This group refers to delegated traffic offences in respect of all motor vehicles which are on the road. Offences relate to road licences and insurances, carriageway markings and traffic signs, adequate horns and lights, and dangerous driving. They also include parking and obstruction offences. Within this group one can also include trenching regulations.


    • Contraventions aimed towards ensuring sanitation, hygiene and cleanliness

      This group refers to litter offences and other offences related to animal faeces.


    • Contraventions related to the Environment

      This group refers to contraventions related to Site Development.


    • Contraventions related to Commercial Activities and respective licences

      This group refers to contraventions in respect of activities requiring permits from Local Councils such as short-term permits to use bulk machinery, to operate kiosks or stalls and to hold tombolas and other similar games or activities.


  • Contravention Information

    Tickets issued by local wardens and traffic police may be paid on the same day that they are issued because these are captured electronically and data is transmitted in ‘real-time’. However, since district police tickets and tickets originating from Transport Malta enforcement officers are still issued manually they require a longer period to be processed. In the worst case scenario, these tickets may take up to forty-five days to be entered into the system and then become available for payment.

    The 7-day payment period on the back of the police ticket and on the local warden tickets refers to the initiation of tribunal proceedings and therefore you will not incur any further fines or penalties even though this 7-day period has elapsed as long as you pay the ticket before the tribunal date.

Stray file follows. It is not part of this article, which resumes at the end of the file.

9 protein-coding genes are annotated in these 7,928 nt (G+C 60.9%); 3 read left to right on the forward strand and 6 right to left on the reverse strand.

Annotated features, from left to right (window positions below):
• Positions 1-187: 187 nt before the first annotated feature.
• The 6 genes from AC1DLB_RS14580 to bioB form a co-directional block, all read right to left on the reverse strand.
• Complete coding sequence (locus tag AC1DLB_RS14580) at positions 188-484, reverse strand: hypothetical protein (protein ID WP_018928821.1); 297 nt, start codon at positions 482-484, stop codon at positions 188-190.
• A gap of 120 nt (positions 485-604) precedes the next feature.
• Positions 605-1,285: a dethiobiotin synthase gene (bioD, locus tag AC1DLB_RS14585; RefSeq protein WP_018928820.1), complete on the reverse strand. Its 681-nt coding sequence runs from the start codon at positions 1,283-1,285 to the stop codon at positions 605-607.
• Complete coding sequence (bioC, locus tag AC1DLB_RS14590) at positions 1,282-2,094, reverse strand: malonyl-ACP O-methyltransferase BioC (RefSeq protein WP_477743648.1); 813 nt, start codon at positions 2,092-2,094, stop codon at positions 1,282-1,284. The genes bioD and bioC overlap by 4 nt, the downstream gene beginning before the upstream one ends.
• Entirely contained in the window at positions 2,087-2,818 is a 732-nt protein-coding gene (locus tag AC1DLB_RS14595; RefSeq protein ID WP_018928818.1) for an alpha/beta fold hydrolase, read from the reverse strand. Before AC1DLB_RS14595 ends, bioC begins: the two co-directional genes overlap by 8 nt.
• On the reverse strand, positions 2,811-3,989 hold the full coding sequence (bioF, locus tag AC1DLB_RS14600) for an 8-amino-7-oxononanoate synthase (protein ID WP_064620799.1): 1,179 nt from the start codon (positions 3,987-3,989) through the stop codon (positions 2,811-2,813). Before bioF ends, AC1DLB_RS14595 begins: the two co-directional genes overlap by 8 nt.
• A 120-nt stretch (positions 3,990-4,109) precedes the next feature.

A warden ticket sample, a police ticket sample and summon sample can be obtained from the website of the Local Enforcement System. It is possible to consult the contravention online, and pay the contravention online as well.

How can someone appeal?

If you feel that a ticket Notice of Contravention was erroneously or unfairly issued, you have two possibilities:

  • First, you have the right to forward a petition, through a letter giving full details of the case and why in your opinion such notice of contravention was unfairly given, to the Board of Petitions.
  • Then, the Local Tribunal was set up to ensure that the fundamental right to a fair hearing is given to every person who has been booked for a contravention. For this reason the Local Tribunal has been entrusted with a specialized competence – it adjudicates only in respect of delegated contraventions. Furthermore appointment of cases takes place within a relatively short period from when the notice of contravention is issued, and there are no lengthy proceedings involved since the cases are dealt with summarily.

At present there are nine Local Tribunals (one for each Joint Committee). Therefore all the cases in respect of contraventions which have been committed within the boundaries of a particular Joint Committee will be brought before the Local Tribunal of that group of localities.

This guarantees that every citizen is given the chance to contest specific allegations in respect of which he feels aggrieved whilst ensuring that all the fundamental principles of a fair hearing are respected.